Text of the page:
An Alabama Sports Hall of Fame Distinguished Sportsman, Waggoner’s popularity among his colleagues is matched only by that in his over-the-mountain district. One of his constituents contacted Yellowhammer recently and told us, “I’ve been begging Jabo to run again. We couldn’t ask for a better senator than him, and he’s an important asset for our state.”

Waggoner is an all-time great.

12. Robbie McGhee

What we said in 2019: McGhee brings a certain intensity to his representation not prevalent in the everyday machinations of the statehouse. It means something when he walks into the building, and other people know when he is there. That in itself is a sure sign of power and influence.

Whether people want to admit it or not, gambling legislation in Alabama goes through the Poarch Band of Creek Indians – including the 2021 version so heavily debated.

And the person at the center of all that wrangling is Robbie McGhee.

As the elected vice chairman of the Tribal Council, McGhee represents the tribe in what he calls “government-to-government” at the local, state and federal levels.

He has done a stellar job at that.

Prior to becoming a heavy hitter in Alabama politics, he worked in Washington, D.C. at the U.S. Department of Interior-Bureau of Indian Affairs, the U.S. Senate Committee on Indian Affairs and Troutman Sanders LLP-Indian Law Practice Group.

Bringing that experience to bear in the state of Alabama has been critical to his effectiveness. And he has the full weight of the Tribe behind him as they have established a thriving international company headquartered right here in the Yellowhammer State. This success has sprung a healthy corporate citizenship through charitable endeavors, job creation and electioneering.

All of these things translate into an uninterrupted presence at the highest levels of state policymaking for McGhee.

11. Bob Geddie

What we said in 2019: It has been said that Joe Fine invented lobbying in Alabama. That being well established, his longtime business partner Bob Geddie may have just perfected the craft. Bob Geddie’s uninterrupted run on the mountain top of the Alabama lobbying world is one for the history books.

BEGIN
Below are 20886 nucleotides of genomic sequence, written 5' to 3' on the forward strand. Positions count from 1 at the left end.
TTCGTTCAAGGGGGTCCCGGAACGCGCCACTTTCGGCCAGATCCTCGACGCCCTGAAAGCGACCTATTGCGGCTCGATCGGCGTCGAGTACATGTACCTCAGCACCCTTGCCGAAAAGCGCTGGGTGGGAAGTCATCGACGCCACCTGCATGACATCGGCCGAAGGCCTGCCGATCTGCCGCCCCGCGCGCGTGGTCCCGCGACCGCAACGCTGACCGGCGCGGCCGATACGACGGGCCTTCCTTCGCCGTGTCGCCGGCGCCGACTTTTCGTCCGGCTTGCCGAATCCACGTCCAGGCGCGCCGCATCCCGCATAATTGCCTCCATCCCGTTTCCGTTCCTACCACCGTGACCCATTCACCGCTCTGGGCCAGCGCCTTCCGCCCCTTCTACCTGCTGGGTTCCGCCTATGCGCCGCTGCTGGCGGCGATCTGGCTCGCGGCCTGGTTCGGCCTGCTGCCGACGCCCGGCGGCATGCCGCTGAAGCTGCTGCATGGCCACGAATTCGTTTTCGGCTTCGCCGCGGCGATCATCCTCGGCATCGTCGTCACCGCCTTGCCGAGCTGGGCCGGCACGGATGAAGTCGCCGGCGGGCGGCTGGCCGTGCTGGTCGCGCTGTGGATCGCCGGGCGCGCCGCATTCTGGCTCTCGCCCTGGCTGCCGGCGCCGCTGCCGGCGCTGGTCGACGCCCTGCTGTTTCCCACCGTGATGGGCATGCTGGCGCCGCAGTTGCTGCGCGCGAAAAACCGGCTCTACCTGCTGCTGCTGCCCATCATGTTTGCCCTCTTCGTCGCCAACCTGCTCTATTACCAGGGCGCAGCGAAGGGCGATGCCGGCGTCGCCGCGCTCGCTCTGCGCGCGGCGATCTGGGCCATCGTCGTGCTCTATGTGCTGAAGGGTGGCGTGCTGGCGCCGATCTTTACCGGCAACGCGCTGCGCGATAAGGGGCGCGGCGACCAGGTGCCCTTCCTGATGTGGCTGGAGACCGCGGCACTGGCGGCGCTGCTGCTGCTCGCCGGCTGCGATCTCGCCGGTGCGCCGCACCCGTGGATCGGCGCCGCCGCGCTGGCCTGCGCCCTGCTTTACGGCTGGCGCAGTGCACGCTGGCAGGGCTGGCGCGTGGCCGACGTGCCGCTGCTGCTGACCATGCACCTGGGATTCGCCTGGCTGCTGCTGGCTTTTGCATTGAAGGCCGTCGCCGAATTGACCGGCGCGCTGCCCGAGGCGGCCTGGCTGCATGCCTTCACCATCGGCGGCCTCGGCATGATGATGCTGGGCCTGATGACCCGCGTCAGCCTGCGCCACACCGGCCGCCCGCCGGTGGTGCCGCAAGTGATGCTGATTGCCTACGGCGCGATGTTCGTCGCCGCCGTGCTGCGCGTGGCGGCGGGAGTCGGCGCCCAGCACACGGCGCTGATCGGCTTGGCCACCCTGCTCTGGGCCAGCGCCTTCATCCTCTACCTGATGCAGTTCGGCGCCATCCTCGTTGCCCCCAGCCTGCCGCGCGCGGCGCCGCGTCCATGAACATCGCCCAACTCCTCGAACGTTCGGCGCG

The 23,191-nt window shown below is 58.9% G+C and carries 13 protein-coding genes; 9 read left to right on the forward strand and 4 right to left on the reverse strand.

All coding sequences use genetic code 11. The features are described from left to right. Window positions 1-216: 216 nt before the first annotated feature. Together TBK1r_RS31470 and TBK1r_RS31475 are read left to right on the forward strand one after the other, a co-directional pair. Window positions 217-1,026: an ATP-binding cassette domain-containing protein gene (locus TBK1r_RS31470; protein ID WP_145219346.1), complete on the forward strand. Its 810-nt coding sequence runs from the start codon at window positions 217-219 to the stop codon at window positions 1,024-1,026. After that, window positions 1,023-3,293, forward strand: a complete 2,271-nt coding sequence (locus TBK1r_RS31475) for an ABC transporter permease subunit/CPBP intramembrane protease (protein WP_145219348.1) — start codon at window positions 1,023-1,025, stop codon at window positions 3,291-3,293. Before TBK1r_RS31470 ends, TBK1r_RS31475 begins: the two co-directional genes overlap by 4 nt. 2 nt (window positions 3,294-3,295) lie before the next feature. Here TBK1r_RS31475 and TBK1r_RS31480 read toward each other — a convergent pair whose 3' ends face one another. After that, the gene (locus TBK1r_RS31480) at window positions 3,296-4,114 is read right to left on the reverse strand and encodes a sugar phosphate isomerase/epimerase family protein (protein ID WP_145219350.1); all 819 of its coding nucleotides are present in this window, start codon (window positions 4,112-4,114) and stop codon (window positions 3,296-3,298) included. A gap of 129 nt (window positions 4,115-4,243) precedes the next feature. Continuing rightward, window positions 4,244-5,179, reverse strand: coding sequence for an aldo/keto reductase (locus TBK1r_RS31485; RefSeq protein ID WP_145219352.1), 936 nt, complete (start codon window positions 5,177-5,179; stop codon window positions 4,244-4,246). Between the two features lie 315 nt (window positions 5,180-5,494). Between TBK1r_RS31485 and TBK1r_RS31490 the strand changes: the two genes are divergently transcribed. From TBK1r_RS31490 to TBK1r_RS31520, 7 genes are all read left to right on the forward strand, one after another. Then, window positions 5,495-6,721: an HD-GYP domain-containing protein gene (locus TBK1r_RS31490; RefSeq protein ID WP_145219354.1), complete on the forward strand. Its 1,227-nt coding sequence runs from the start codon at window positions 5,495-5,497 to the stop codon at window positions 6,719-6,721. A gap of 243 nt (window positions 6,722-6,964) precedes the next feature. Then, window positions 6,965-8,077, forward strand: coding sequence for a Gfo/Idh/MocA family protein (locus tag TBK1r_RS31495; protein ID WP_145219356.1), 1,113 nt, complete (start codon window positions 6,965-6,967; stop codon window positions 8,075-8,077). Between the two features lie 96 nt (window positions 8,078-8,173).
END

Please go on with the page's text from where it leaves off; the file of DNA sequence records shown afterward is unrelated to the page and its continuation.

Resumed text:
Geddie has exhibited every element of a successful lobbying practice for decades.

His tactical lobbying skills are born out of a precise knowledge of the process and the players. He knows every member, every rule and every tactic necessary to pass legislation through the Alabama legislature, and he works just as easily throughout the executive branch.

When he gets a legislator one-on-one for a final pitch on an issue it invariably goes in the Fine Geddie win column.

Recounting such a persuasive encounter, one House member told us, “I’ve been on the receiving end of Bob Geddie’s pitch a bunch of times. He doesn’t take ‘no’ for an answer unless that’s the way he actually wants you to vote. I’ve never had anybody quite like him lobby me on issues.”

Unlike many governmental affairs specialists, his clients are practically part of his firm. He is a trusted advisor to some of Alabama’s titans of industry, and they are his friends. Nearly all have empowered him to make campaign finance decisions for them through a network of Geddie-controlled political action committees.

His firm’s client list is the envy of the industry. He has a track record of supreme success.

Bob Geddie lands on the list as 2021’s most powerful and influential contract lobbyist.

Check back on Friday for the next segment: 1-10

See 31-40 here.
See 21-30 here.

6 hours ago

Tuberville celebrates public charter schools — ‘Look forward to their continued success’

U.S. Senator Tommy Tuberville (R-AL) this week co-sponsored a resolution honoring the 22nd annual National Charter Schools Week, which ends this Saturday.

The resolution was bipartisan and introduced by U.S. Senator Tim Scott (R-SC).

“After spending 40 years recruiting students from high schools all over the country, I know the difference a quality education can make in a young person’s life. I’ve seen public charter schools give parents a valuable option for students in Alabama and across the country,” said Tuberville in a statement.

“Charter schools give educators more flexibility to teach in ways that best fit students’ unique needs, and studies show charter schools help close the achievement gap for our most at-risk students,” he concluded. “I’m grateful for the educators and administrators who have helped make charter schools available to students and parents, and look forward to their continued success in educating America’s next generation of leaders.”

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Nationally, 44 states — including Alabama — and the District of Columbia have public charter schools, with more than 7,500 schools serving approximately 3.3 million students.

Scott’s resolution congratulates “the students, parents, teachers, and leaders of charter schools across the United States for making ongoing contributions to education.”

The resolution notes that “high-performing public charter schools deliver a high-quality public education and challenge all students to reach their potential for academic success.”

“[P]ublic charter schools promote innovation and excellence in public education,” it continues. “[P]ublic charter schools throughout the United States provide millions of families with diverse and innovative educational options for the children of those families.”

The resolutions especially praises public charter schools for “making impressive strides in closing the academic achievement gap in schools in the United States, particularly in schools with some of the most disadvantaged students in both rural and urban communities.”

Sean Ross is the editor of Yellowhammer News. You can follow him on Twitter @sean_yhn